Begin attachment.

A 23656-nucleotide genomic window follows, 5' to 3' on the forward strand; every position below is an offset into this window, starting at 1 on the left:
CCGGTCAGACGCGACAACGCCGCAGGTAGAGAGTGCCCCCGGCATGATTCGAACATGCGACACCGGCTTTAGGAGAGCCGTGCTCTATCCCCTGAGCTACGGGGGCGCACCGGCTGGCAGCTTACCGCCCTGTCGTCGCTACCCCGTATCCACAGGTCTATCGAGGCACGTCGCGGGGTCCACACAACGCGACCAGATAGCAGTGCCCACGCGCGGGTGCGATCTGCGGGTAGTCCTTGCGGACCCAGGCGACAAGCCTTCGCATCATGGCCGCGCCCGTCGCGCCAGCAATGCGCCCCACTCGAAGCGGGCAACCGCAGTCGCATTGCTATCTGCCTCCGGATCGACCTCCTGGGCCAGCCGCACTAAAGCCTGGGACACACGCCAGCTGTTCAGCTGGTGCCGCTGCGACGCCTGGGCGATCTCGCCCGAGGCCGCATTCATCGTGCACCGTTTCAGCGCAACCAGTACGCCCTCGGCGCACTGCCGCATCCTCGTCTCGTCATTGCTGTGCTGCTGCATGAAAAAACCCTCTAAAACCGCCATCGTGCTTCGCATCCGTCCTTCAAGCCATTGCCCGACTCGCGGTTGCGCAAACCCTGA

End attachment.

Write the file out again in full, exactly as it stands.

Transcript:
A 23656-nucleotide genomic window follows, 5' to 3' on the forward strand; every position below is an offset into this window, starting at 1 on the left:
CCGGTCAGACGCGACAACGCCGCAGGTAGAGAGTGCCCCCGGCATGATTCGAACATGCGACACCGGCTTTAGGAGAGCCGTGCTCTATCCCCTGAGCTACGGGGGCGCACCGGCTGGCAGCTTACCGCCCTGTCGTCGCTACCCCGTATCCACAGGTCTATCGAGGCACGTCGCGGGGTCCACACAACGCGACCAGATAGCAGTGCCCACGCGCGGGTGCGATCTGCGGGTAGTCCTTGCGGACCCAGGCGACAAGCCTTCGCATCATGGCCGCGCCCGTCGCGCCAGCAATGCGCCCCACTCGAAGCGGGCAACCGCAGTCGCATTGCTATCTGCCTCCGGATCGACCTCCTGGGCCAGCCGCACTAAAGCCTGGGACACACGCCAGCTGTTCAGCTGGTGCCGCTGCGACGCCTGGGCGATCTCGCCCGAGGCCGCATTCATCGTGCACCGTTTCAGCGCAACCAGTACGCCCTCGGCGCACTGCCGCATCCTCGTCTCGTCATTGCTGTGCTGCTGCATGAAAAAACCCTCTAAAACCGCCATCGTGCTTCGCATCCGTCCTTCAAGCCATTGCCCGACTCGCGGTTGCGCAAACCCTGA